Defining “Hygge”

1779301_10152138179680502_1263730929_nEvery year, our annual winter getaway with friends grows a little crazier.

More children. More bags. More dinosaurs, more story books, more baked goods I never, ever want to stop eating.

But this year, I went as a single parent. Jason has been sick for almost a month now, so he (very sadly) opted to stay home. I totally understood, but I was also a little desperate. I needed to double over in laughter with friends. I needed winter sun in my eyes and four feet of snow under my shoes. I needed towering pines.

I needed to broaden the narrows of my winter.

So I packed up three pack ‘n plays, two bumbo seats, a doorway jumperoo, three bags of food, two backpacks worth of clothing and diapers, five blankets, and three children under the age of 3 into the van.

In theory, it was possible. In reality, it was madness. In retrospect, it was very, very good.


1239733_10152138170690502_1027633142_n I read a great article a month or so ago about a mystical Danish word called “Hygge”, (pronounced HYU-gah). The word has no direct translation in English, but instead sounds like a conglomeration of emotions: well-being, contentment, camaraderie, coziness. The article says it’s kind of like Christmas, just not limited to once a year.

I was fascinated with the idea – this non-translatable word for something so meaningful. Really – when you have a second, you should definitely read the article. Anyway. I put it on my bucket list of words to study, ideas to play with.

I haven’t started the word study. (Go figure.) But after this weekend, I think I have a new word to add to the mix of not-quite-there-but-close definitions for hygge.


Because without collaboration, hygge can’t happen.

Without collaboration, I would have driven North alone, praying through clenched teeth that nothing would go wrong. (Instead, I caravanned with dear friends who drove out of their way to let us tag along.)

Without collaboration, I would have made seven or eight trips to unload my van. (Instead, four very kind gentlemen made an extra trip or two each to shuttle in my babies and belongings.)

Without collaboration, I wouldn’t have gotten to snowshoe in the woods, feed babies, make supper, take a shower, read bedtime stories, or ever really just sit down. (Instead, there were open arms and helpful hands in every situation – even the darkness stumbling, nook fumbling, face rubbing, please-just-go-back-to-sleep-for-the-love-of-everything-good-and-holy-because-it’s-bedtime moments.)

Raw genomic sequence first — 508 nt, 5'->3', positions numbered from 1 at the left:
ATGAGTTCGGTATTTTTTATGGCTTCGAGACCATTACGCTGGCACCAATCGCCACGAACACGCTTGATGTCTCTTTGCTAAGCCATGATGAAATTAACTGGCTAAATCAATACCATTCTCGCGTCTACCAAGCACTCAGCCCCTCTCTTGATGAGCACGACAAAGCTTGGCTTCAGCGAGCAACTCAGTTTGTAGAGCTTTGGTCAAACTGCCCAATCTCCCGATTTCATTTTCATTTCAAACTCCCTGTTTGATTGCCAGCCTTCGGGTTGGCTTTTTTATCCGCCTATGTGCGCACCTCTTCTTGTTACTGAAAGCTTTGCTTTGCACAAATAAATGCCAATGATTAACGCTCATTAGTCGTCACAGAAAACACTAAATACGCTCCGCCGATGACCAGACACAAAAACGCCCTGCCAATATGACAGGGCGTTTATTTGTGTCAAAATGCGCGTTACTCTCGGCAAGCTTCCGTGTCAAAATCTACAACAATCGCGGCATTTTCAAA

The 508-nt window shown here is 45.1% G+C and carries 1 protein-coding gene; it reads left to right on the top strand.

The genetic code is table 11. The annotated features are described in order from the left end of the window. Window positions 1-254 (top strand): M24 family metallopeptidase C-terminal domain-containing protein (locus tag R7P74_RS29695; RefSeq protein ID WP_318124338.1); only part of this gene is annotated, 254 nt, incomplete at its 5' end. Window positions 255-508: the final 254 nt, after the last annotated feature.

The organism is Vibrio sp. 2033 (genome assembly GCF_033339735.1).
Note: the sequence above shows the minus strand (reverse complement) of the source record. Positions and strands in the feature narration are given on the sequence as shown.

IMG_2881But it wasn’t just about helping me.

Collaboration is what makes weekends like this possible. From finding accommodation, to organizing meals, to bringing toys and gear, to caring for one another’s children, it is our combined efforts that create an environment for hygge to happen.

And in that moment, the glow of the fire, the children asleep, the roar of laughter, the pine paneled walls and windows full of stars, hygge comes. It widens our hearts. It fills us with thankfulness. It becomes the thing we can’t describe.

ab377e29-7a2c-4d0f-9c0e-ad7a59cb4d77.1.10Maybe that’s okay. This word hygge, this word with no translation – maybe it’s meant to stay nebulous, a little mystical.

Perhaps hygge’s blessing is simply the bright consciousness of experience, our windows blazing light against winter’s dark, our laughter rising through the chimney and spreading like sweet smoke into the night.

Holiday reinforcements

In life, just like in battle, reinforcements can mean everything.

This has been a month of necessary reinforcement. The girls gave up sleeping through the night about five weeks ago (funny correlation – how long has it been since I posted?)

Gabby's new look

Gabby’s new look

It’s been rough going.

The reason, best we can tell, is teeth. Yep. Teeth at four and half months. Gabby cut her first two last week, and Lucy is not far behind her. And the little buggers must hurt, because once in a while the girls will let out blood-curdling screams that scare the crap out of me at 2:30 in the morning. The only thing I can do is nurse them back to sleep.

This happens once, if not twice, each night. So it’s back to sleeping in two to four hour increments for us. Sigh. The funny part is, we can function like this. Not well, obviously, but it’s possible. And so that’s what we’ve been doing.


Despite our lack of sleep, it’s been a busy month.